Whether it’s a drink that makes you thirst or curse, there’s no denying that the biggest sparkling wine success of the last ten years has been the surge in popularity for Prosecco. Majestic recently stated that it was selling ten times more bottles than the well-established Champagne brands.
This wasn’t always the case though and as recently as ten years ago Spain must have felt fairly safe in the knowledge that they had the ‘sparkling-alternative-to-Champagne’ market sewn up with Cava. Made in a similar style to Champagne, but without the prestige of Moét-level brand recognition, they were able to produce fairly similar results at significantly lower prices.
Whilst also a sparkling wine, outside of artisan producers emulating the Champagne style, Prosecco isn’t made in the same way. The bubbles are added by a carbonation process similar to soft drinks, worlds away from the traditional labour intensive Champagne processes. Instead of fermentation (sugars turning to alcohol) within the bottle itself, Prosecco is made in large tanks and siphoned off to each bottle individually.
Without time resting on its yeasty deposits, the creamy richness found in Champagne is lost, but gives Prosecco its youthful and vibrant quality, expressly intended for immediate drinking. This unfussy immediacy, as well as the reduced pricing through simpler production, has proved incredibly popular with the ever cost-conscious buying public.
This is all good for the here-and-now but to ensure a successful future Prosecco needs to side-step the stigma of simply being a cheaper alternative. Adopted by many a girls night out, will the effortless effervescence shortly become a victim of its own success?
For all its perceived snobbery, Champagne has actually done a massive amount to protect its brand and, outside of Champagne truffles and the Champagne named sub-regions of Cognac, you literally can’t label anything as ‘Champagne’ unless it comes from the region.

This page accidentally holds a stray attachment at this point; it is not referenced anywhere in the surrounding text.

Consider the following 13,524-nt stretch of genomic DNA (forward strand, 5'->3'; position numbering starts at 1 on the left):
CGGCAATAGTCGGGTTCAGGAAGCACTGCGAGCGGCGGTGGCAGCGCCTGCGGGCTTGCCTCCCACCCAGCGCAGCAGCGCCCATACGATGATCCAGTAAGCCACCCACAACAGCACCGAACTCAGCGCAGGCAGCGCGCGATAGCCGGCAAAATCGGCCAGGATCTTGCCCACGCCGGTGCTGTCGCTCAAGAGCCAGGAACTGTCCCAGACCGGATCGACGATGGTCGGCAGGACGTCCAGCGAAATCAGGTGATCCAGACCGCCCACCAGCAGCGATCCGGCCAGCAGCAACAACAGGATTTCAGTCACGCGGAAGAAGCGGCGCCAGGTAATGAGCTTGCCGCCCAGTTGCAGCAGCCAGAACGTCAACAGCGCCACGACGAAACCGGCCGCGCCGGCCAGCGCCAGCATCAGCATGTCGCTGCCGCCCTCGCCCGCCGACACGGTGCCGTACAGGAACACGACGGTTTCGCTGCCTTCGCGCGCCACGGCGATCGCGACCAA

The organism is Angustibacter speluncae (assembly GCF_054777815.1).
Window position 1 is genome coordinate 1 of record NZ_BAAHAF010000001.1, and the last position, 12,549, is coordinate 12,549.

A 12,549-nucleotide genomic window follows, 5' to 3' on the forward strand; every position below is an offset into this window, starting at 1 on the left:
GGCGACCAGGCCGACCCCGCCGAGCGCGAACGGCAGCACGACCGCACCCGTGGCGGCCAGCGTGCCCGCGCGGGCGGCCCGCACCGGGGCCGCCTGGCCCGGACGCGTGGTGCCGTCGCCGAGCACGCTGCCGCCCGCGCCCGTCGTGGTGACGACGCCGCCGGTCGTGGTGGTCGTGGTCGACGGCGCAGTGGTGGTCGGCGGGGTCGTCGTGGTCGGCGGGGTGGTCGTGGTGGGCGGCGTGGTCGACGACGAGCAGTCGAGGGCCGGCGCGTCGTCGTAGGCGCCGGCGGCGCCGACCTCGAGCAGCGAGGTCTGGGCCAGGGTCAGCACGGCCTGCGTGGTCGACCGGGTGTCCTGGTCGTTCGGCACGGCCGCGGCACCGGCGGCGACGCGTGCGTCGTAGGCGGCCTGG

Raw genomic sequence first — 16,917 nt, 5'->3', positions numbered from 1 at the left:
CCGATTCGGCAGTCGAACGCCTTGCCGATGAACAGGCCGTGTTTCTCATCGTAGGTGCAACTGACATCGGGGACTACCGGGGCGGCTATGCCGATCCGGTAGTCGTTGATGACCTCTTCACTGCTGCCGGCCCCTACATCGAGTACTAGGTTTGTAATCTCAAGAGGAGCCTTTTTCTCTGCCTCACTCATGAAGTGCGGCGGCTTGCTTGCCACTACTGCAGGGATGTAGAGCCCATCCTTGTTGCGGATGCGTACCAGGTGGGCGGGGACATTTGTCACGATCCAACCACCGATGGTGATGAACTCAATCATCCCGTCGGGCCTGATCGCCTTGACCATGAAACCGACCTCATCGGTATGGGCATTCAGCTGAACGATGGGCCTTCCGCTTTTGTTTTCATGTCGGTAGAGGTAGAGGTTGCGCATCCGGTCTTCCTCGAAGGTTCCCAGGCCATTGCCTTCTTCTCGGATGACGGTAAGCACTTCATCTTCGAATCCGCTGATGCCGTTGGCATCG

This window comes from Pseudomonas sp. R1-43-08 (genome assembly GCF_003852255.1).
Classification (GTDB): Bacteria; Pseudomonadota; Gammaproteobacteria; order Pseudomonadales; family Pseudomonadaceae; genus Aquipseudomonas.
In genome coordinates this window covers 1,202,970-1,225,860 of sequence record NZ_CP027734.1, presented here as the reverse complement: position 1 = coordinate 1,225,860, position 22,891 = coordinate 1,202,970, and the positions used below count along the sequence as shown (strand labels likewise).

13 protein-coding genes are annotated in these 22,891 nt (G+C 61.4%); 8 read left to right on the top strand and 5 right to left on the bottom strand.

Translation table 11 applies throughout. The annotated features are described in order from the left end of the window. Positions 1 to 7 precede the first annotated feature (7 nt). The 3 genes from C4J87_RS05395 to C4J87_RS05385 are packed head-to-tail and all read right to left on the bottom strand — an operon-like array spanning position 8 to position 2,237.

This makes perfect sense as, when you buy Champagne, you’re buying in to the limited prestige. Prosecco brand preservation seems to have been somewhat side-lined and there is arguably little ongoing value with it being associated with such retail oddments as popcorn, teabags, crisps or nail varnish. Innocently browsing in a bookshop this very week I spotted a Prosecco cookbook – 100 ways to cook with Prosecco. This is a serious brand devaluation.
Price-point is another major consideration. Despite such obvious Brexit factors meaning that we import European goods at a higher price, and the fact that the more popular a brand is the more a producer will charge for it, late spring frosts and an inconsistent summer means that recent crops were severely curtailed or variably-ripened.
Global wine production in 2017 slumped to a 56 year low and there is simply less to go around. Experts estimate that for affected regions, including Prosecco, prices could rise by as much as 30%.
There’s no denying that Prosecco is still very popular but when a brand scales up so quickly there is almost always a quick deflation to follow. Can Prosecco sustain such price rises, lack of availability, and over-exposure through tacky 3rd party products? Is Prosecco now a brand on the run?